On 26 February 2015, MEP Timothy Kirkhope presented to the European Parliament’s Committee on Civil Liberties (LIBE) a revised draft of the European Union Passenger Name Records proposal (see revisions here).
The EU PNR proposal would make it so that the passenger data of everyone entering, leaving, or travelling across the EU would be systematically collected, retained, and analysed by national authorities. That’s deeply troubling, since the data contains detailed personal information, such as passengers’ personal and contact details, itinerary, payment methods, and sometimes even food preferences (see our previous articles here, and here).
Unfortunately, this latest revision to the PNR proposal doesn’t make many improvements when it comes to protecting private information. To make matters worse, several MEPs have proposed extending this type of data collection to other means of transport. This reinforces our concern that adoption of the PNR proposal could lead to the normalisation of mass surveillance, spreading to other areas of EU citizens’ personal life.
Access urges EU citizens to reach out their representatives in the LIBE Committee, asking them to hold out against the political pressure to adopt the EU PNR proposal, and once again reject it. Here’s why:
The PNR proposal is likely to undermine the EU Charter of Fundamental Rights
On March 19, the Article 29 Working Party (WP 29), representing data protection authorities of EU members states, sent a letter to the LIBE committee on this matter. The letter highlights the fact that the PNR proposal fails to demonstrate the necessity and proportionality requirements of Articles 7 and 8 of the EU Charter of Fundamental Rights.
The PNR proposal is likely to contradict the EU Court of Justice ruling on data retention
The data retention period in the PNR proposal is five years in cases of terrorism, and four years for serious “transnational” crime. Yet in April 2014, the Court of Justice of the EU invalidated the Data Retention Directive, notably because it included a provision to retain non-targeted data for up to two years. This shorter time period was considered abusive and “not sufficiently circumscribed to ensure that interference is actually limited to what is strictly necessary.”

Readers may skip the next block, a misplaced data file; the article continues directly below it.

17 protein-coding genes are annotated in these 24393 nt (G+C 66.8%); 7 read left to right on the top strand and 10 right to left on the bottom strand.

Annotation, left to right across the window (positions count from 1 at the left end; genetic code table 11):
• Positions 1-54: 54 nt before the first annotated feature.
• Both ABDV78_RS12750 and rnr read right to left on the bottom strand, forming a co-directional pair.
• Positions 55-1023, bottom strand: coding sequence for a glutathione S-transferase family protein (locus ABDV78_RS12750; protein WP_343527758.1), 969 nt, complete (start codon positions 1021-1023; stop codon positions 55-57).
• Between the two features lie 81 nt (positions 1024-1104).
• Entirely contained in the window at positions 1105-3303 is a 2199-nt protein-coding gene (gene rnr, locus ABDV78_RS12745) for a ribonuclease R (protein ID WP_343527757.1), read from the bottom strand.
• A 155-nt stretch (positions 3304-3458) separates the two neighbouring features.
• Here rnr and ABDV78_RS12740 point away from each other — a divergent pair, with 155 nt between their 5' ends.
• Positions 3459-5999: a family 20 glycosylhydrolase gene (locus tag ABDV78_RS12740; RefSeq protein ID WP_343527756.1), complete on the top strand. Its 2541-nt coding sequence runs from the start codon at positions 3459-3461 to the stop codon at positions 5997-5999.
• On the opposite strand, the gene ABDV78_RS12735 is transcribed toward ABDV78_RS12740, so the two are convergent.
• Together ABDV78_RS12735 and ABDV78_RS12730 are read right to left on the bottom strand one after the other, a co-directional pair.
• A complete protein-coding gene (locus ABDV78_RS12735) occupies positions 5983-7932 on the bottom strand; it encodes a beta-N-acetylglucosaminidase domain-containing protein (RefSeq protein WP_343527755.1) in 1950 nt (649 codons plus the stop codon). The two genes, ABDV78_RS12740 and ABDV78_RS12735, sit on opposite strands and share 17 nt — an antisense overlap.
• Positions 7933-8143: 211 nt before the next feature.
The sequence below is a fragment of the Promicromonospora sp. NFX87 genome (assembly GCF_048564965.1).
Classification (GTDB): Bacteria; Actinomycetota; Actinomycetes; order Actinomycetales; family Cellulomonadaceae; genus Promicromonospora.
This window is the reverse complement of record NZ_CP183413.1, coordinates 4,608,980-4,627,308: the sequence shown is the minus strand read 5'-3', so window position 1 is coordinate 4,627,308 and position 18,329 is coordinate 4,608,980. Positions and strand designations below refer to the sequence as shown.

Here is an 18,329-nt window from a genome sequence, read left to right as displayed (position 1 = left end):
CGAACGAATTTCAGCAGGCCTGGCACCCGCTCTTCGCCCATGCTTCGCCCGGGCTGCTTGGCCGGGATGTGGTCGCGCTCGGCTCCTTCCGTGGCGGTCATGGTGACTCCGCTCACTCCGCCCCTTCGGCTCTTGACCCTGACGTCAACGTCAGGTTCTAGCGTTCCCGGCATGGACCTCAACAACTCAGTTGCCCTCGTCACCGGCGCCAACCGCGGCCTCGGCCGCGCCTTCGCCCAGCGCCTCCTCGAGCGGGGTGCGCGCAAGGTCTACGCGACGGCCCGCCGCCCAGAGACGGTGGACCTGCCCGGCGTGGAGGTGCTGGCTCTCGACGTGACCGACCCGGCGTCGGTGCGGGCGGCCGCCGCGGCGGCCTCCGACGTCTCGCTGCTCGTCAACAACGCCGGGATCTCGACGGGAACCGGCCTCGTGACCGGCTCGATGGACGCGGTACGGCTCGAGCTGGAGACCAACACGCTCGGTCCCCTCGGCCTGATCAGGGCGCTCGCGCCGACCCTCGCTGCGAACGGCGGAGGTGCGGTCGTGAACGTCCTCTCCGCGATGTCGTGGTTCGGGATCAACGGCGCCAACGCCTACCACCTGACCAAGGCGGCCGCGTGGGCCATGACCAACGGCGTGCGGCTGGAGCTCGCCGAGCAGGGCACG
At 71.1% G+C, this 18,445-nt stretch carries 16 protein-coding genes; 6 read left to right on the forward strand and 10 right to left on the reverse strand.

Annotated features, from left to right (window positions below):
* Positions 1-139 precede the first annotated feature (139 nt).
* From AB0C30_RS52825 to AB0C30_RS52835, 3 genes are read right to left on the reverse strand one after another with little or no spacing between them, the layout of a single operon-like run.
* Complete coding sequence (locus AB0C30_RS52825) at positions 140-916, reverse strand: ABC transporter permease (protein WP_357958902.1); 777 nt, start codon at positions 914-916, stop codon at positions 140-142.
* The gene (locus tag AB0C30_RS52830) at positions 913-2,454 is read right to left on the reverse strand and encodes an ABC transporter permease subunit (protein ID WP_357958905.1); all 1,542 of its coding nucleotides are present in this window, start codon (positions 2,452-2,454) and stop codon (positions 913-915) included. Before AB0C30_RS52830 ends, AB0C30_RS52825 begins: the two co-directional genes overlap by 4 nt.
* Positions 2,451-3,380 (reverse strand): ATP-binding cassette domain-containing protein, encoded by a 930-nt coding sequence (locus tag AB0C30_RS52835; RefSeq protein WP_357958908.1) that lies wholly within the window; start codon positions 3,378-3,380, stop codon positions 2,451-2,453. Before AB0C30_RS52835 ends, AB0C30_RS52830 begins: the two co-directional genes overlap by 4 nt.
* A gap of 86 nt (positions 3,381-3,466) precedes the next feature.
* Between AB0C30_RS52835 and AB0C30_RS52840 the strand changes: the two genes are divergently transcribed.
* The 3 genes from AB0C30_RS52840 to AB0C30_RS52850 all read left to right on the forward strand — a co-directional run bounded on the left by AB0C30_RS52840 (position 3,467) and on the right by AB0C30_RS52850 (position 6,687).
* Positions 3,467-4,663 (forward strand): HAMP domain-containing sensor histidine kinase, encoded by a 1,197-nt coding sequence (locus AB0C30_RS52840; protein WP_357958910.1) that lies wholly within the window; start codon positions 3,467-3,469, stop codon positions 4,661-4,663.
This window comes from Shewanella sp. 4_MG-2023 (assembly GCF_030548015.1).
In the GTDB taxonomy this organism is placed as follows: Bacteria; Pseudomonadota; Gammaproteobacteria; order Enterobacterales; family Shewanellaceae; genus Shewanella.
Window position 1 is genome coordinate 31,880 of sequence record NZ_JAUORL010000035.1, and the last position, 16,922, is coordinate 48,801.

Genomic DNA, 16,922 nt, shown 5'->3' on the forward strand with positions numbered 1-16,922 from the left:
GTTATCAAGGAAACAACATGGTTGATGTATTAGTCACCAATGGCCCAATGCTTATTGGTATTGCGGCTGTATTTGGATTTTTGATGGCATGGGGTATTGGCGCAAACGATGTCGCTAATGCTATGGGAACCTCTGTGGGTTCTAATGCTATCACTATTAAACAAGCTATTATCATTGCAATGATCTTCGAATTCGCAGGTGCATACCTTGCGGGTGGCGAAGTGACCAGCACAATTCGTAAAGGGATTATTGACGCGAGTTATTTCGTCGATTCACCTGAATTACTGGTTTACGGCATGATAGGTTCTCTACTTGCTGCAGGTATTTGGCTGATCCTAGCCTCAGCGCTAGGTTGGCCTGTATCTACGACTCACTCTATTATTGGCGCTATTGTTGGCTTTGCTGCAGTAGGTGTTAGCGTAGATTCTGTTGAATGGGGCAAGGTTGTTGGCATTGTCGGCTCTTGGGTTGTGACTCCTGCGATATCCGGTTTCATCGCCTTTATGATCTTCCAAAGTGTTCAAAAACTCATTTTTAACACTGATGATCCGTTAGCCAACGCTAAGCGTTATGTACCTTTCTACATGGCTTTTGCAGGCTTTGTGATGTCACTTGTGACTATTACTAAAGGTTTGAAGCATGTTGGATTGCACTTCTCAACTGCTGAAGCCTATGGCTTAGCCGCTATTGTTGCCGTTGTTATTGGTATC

The PNR proposal is not likely to be an effective anti-terrorism measure
There is still a lack of evidence to show that PNR schemes are an effective anti-terrorism measure. In fact, France participated to PNR pilot projects which unfortunately did not prevent the recent terrorist attacks on its soil. The pilot project was financed by the European Commission, which allocated €50 million to EU member states to establish national PNR systems. That was shortly after the European Parliament rejected the EU PNR proposal when it was first introduced two years ago. This means that the Commission spent millions of euros from EU taxpayers to bypass a democratic decision in the European Parliament, even at a time when the EU was facing a severe economic recession.
The Commission has tried to justify PNR in a letter addressed to the LIBE Committee, arguing that it would be in fact “less indiscriminate” than data retention. Others, such as Kirkhope, have argued that the PNR proposal could “reduce the need for profiling” yet at the same time have pushed for amendments to enable authorities to compare PNR data with data in other databases to “identify patterns” — a strategy also known as profiling.
Further information on the PNR proposal:
Contribution by Justine Chauvin.